COME BACK NEXT WEEK TO READ PART TWO OF MY INTERVIEW WITH NOEL, FOR EXCLUSIVE INSIGHT INTO THE WRITING AND RECEPTION OF LUXURY COMEDY SERIES TWO.
With recent appearances on Russell Howard’s Good News and Alan Davies: As Yet Untitled, Australian comedian Felicity Ward has made quite a name for herself in the UK. She recently presented a documentary called Felicity’s Mental Mission, which explored the stigmas surrounding mental health, and will be performing her latest show What If There Is No Toilet? at this year’s Edinburgh Festival, where she discusses her experiences with IBS and anxiety.
I asked Felicity these seven questions…
1) What are the biggest difficulties with being an Australian comic when gigging in the UK?
Trying to convince British audiences that I have something to say that might interest them. I feel a lot of them sit there when I walk on thinking, “What could you possibly have to say that will make me laugh. After all, we made you.” Occasionally I get to buck that trend.
2) Are sharks just misunderstood?
That’s a great question and I’m glad you brought that up. In short. Yes. In Long: More people die from choking than sharks, but you don’t see people going on a throat cull do you? I think Jaws did a lot of damage to the “brand”. If Free Willy was a shark instead of a whale, we might have a new generation of shark conservationists. And a lot better shark merch.
3) Do you think that worrying is ever useful?
It’s really good if your goal is to have wrinkles and stomach ulcers. Then you’ve really nailed it. Also some decisions take time to get right: you can’t just waltz up to a buffet and put any old shit on your plate. You need to deliberate. Situation: you’re looking at some buffet prawns, but you realise you’re in a landlocked area. Should you worry about food poisoning? Yes. Should you worry about missing out on discount seafood? Yes. You see? Lot to worry about. It can be very useful.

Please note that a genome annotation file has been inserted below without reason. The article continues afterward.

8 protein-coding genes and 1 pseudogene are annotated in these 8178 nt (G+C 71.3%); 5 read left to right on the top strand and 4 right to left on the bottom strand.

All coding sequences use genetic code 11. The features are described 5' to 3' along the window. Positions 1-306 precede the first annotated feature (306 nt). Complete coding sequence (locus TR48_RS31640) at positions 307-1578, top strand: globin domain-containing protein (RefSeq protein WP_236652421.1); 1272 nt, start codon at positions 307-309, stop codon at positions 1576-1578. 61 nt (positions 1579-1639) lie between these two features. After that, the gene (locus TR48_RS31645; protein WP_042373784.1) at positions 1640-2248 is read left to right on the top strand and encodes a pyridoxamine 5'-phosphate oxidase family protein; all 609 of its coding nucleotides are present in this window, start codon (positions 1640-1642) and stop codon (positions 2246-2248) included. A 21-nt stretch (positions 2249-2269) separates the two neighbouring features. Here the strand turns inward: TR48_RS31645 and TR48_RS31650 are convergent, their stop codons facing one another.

4) What personality traits make a comedian?
Poverty. Desperation. Some poor parenting seems to help. That’s really it.
5) Do you listen to movie soundtracks?
I bloody love a compilation and soundtracks are the ultimate. Footloose and Blues Brothers soundtracks were the first double sided (recorded illegally from a friend) cassette tape I ever owned. Yes, cassette. Back in the Jurassic period. Big Chill. Amazing soundtrack. Pulp Fiction. Obviously. But I don’t really do musicals.
6) What inspires you?
I’m very inspired by sleep. Sleep, cups of tea, staring out the window, buying individual tracks off a “best of” album knowing full well that Nelly never had 18 hits.
7) What would you tell your younger self?
Stay weird: It’ll give you the basis for a lot of material in later years. Oh, also, you grow into your nose and that undercut is a terrible idea.
2014 has been a massive year for comedy in Britain;
There have been countless brand new television programmes broadcast this year, with some of my favourites including Uncle, House of Fools, Doll & Em, The Walshes, Inside No.9, Alan Davies: As Yet Untitled and Siblings. In this sense, 2014 has certainly proven itself to be twelve months of creativity and innovation in comedy, which will pave the way for televised comedy in the future.
As well as new projects, there have been many top-quality programmes that returned to our screens this year. Noel Fielding’s Luxury Comedy: Tales From Painted Hawaii was a special one for me, as Noel Fielding is my comedy hero, and considering the fact that the first series was broadcast all the way back in January 2012. Ricky Gervais’ Derek, Toast of London (Matt Berry) and Big School (David Walliams and Catherine Tate) returned for a second series and the brilliantly funny Friday Night Dinner came back with a third.
At the beginning of the year, the BBC announced that they were to make a conscious effort to include at least one woman on every episode of every panel show broadcast by the corporation, and it inspired me to write this post. It’s fair to say that to begin with, I was disheartened. I felt embarrassed that female comedians were being made to look like poor little lambs that can’t fend for themselves as it is absolute nonsense. However, the situation improved later on in the year (which I also documented here) as the thirteenth series of Mock The Week aired and so many talented female comics were given the screen time they deserve. It is my hope from here on in that people forget about the publicised rule and appreciate that these women have earned their right to be on these programmes, and acknowledge their immense talent.